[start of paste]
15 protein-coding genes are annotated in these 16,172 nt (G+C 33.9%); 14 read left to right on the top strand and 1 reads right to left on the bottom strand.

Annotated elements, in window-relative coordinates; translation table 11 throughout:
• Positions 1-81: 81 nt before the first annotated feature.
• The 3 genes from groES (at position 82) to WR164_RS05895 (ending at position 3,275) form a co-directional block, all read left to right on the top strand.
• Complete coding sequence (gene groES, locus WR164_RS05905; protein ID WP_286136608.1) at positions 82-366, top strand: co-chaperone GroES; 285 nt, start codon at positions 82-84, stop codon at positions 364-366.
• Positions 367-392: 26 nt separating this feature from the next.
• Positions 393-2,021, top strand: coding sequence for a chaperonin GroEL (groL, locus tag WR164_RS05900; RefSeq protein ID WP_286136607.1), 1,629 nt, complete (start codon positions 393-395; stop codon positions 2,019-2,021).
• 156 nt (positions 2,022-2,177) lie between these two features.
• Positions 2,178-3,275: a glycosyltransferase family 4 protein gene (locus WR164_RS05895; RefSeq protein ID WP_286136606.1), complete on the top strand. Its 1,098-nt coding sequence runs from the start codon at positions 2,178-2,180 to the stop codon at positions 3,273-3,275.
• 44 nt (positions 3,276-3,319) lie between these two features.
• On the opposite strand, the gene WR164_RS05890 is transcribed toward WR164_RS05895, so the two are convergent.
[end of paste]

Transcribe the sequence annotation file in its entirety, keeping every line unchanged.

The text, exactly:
15 protein-coding genes are annotated in these 16,172 nt (G+C 33.9%); 14 read left to right on the top strand and 1 reads right to left on the bottom strand.

Annotated elements, in window-relative coordinates; translation table 11 throughout:
• Positions 1-81: 81 nt before the first annotated feature.
• The 3 genes from groES (at position 82) to WR164_RS05895 (ending at position 3,275) form a co-directional block, all read left to right on the top strand.
• Complete coding sequence (gene groES, locus WR164_RS05905; protein ID WP_286136608.1) at positions 82-366, top strand: co-chaperone GroES; 285 nt, start codon at positions 82-84, stop codon at positions 364-366.
• Positions 367-392: 26 nt separating this feature from the next.
• Positions 393-2,021, top strand: coding sequence for a chaperonin GroEL (groL, locus tag WR164_RS05900; RefSeq protein ID WP_286136607.1), 1,629 nt, complete (start codon positions 393-395; stop codon positions 2,019-2,021).
• 156 nt (positions 2,022-2,177) lie between these two features.
• Positions 2,178-3,275: a glycosyltransferase family 4 protein gene (locus WR164_RS05895; RefSeq protein ID WP_286136606.1), complete on the top strand. Its 1,098-nt coding sequence runs from the start codon at positions 2,178-2,180 to the stop codon at positions 3,273-3,275.
• 44 nt (positions 3,276-3,319) lie between these two features.
• On the opposite strand, the gene WR164_RS05890 is transcribed toward WR164_RS05895, so the two are convergent.